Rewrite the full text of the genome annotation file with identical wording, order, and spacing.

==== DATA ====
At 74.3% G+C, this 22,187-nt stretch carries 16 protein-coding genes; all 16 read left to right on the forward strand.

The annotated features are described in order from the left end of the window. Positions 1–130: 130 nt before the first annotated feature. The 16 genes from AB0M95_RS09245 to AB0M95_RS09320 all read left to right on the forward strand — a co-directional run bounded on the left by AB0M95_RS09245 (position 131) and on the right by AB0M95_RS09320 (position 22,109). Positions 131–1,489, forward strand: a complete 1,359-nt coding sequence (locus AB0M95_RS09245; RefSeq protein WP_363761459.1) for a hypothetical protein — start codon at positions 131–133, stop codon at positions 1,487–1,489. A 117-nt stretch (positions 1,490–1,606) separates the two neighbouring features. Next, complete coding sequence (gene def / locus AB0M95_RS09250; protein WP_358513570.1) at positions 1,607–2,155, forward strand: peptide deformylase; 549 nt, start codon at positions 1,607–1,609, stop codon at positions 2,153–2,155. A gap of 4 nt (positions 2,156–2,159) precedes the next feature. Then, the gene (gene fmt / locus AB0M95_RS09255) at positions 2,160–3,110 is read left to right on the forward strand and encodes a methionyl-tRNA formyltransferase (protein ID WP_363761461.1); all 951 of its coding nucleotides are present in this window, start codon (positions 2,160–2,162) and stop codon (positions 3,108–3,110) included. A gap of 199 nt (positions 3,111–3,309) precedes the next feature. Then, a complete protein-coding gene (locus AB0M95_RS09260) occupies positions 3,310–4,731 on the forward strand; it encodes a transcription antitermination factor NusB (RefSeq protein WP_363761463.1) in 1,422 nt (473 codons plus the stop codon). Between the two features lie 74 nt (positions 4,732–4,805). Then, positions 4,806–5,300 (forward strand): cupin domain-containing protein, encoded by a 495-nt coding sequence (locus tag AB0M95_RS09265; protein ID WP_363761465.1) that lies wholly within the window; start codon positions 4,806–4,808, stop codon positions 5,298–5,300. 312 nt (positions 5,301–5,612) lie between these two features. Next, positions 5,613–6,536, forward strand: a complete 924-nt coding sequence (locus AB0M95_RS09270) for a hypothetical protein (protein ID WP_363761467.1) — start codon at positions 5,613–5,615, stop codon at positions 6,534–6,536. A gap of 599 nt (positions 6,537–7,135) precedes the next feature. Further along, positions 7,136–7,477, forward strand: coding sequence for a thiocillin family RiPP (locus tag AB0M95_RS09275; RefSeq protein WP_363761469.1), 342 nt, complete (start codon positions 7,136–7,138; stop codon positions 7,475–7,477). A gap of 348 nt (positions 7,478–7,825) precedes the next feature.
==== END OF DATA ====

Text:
At 74.3% G+C, this 22,187-nt stretch carries 16 protein-coding genes; all 16 read left to right on the forward strand.

The annotated features are described in order from the left end of the window. Positions 1–130: 130 nt before the first annotated feature. The 16 genes from AB0M95_RS09245 to AB0M95_RS09320 all read left to right on the forward strand — a co-directional run bounded on the left by AB0M95_RS09245 (position 131) and on the right by AB0M95_RS09320 (position 22,109). Positions 131–1,489, forward strand: a complete 1,359-nt coding sequence (locus AB0M95_RS09245; RefSeq protein WP_363761459.1) for a hypothetical protein — start codon at positions 131–133, stop codon at positions 1,487–1,489. A 117-nt stretch (positions 1,490–1,606) separates the two neighbouring features. Next, complete coding sequence (gene def / locus AB0M95_RS09250; protein WP_358513570.1) at positions 1,607–2,155, forward strand: peptide deformylase; 549 nt, start codon at positions 1,607–1,609, stop codon at positions 2,153–2,155. A gap of 4 nt (positions 2,156–2,159) precedes the next feature. Then, the gene (gene fmt / locus AB0M95_RS09255) at positions 2,160–3,110 is read left to right on the forward strand and encodes a methionyl-tRNA formyltransferase (protein ID WP_363761461.1); all 951 of its coding nucleotides are present in this window, start codon (positions 2,160–2,162) and stop codon (positions 3,108–3,110) included. A gap of 199 nt (positions 3,111–3,309) precedes the next feature. Then, a complete protein-coding gene (locus AB0M95_RS09260) occupies positions 3,310–4,731 on the forward strand; it encodes a transcription antitermination factor NusB (RefSeq protein WP_363761463.1) in 1,422 nt (473 codons plus the stop codon). Between the two features lie 74 nt (positions 4,732–4,805). Then, positions 4,806–5,300 (forward strand): cupin domain-containing protein, encoded by a 495-nt coding sequence (locus tag AB0M95_RS09265; protein ID WP_363761465.1) that lies wholly within the window; start codon positions 4,806–4,808, stop codon positions 5,298–5,300. 312 nt (positions 5,301–5,612) lie between these two features. Next, positions 5,613–6,536, forward strand: a complete 924-nt coding sequence (locus AB0M95_RS09270) for a hypothetical protein (protein ID WP_363761467.1) — start codon at positions 5,613–5,615, stop codon at positions 6,534–6,536. A gap of 599 nt (positions 6,537–7,135) precedes the next feature. Further along, positions 7,136–7,477, forward strand: coding sequence for a thiocillin family RiPP (locus tag AB0M95_RS09275; RefSeq protein WP_363761469.1), 342 nt, complete (start codon positions 7,136–7,138; stop codon positions 7,475–7,477). A gap of 348 nt (positions 7,478–7,825) precedes the next feature.